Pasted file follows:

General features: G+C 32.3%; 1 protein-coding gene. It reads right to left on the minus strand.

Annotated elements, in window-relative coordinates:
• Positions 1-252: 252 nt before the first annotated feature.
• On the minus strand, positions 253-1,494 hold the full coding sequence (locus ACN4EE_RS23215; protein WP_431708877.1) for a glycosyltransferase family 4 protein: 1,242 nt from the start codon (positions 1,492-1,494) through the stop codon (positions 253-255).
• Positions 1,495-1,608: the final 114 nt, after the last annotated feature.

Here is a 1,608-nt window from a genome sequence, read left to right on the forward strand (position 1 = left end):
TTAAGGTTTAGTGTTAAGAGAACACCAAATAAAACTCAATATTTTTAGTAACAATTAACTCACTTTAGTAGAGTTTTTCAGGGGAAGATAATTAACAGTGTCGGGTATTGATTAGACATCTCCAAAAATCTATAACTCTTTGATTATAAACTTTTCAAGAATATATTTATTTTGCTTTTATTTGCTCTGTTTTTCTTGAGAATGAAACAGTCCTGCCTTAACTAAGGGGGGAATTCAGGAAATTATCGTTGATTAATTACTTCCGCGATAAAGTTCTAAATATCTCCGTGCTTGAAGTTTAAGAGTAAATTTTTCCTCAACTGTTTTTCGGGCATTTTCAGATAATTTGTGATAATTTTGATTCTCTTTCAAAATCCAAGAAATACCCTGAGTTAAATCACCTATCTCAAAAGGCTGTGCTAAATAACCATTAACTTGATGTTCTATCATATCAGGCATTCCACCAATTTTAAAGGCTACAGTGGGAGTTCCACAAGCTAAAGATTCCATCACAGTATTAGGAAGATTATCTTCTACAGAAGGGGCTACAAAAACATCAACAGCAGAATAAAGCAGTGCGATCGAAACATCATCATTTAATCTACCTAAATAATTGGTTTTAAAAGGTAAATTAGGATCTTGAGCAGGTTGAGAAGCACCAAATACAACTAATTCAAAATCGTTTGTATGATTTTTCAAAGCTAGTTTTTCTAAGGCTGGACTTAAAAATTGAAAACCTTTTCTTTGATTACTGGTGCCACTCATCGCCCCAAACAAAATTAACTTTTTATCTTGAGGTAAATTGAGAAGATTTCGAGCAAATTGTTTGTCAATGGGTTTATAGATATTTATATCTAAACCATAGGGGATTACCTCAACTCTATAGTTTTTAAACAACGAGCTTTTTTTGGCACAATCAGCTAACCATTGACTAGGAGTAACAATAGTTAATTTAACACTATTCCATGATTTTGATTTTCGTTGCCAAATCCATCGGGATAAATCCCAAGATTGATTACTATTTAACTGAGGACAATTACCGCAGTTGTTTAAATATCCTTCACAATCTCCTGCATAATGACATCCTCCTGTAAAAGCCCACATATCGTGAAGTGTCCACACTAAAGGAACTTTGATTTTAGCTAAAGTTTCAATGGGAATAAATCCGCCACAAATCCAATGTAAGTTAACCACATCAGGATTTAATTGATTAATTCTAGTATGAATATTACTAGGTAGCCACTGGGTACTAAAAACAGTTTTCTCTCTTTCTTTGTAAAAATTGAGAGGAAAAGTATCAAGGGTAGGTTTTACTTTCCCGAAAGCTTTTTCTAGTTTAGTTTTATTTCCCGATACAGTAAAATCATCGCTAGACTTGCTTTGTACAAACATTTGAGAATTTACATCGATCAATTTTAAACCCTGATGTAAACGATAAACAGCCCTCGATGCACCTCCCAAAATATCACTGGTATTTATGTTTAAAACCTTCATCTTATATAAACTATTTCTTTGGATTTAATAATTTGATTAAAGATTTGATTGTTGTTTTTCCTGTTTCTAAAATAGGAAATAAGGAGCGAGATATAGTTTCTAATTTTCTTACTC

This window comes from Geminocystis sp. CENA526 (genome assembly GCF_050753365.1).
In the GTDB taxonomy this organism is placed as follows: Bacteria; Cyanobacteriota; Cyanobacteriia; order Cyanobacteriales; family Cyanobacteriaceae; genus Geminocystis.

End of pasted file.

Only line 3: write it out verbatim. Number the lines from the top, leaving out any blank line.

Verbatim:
• Positions 1-252: 252 nt before the first annotated feature.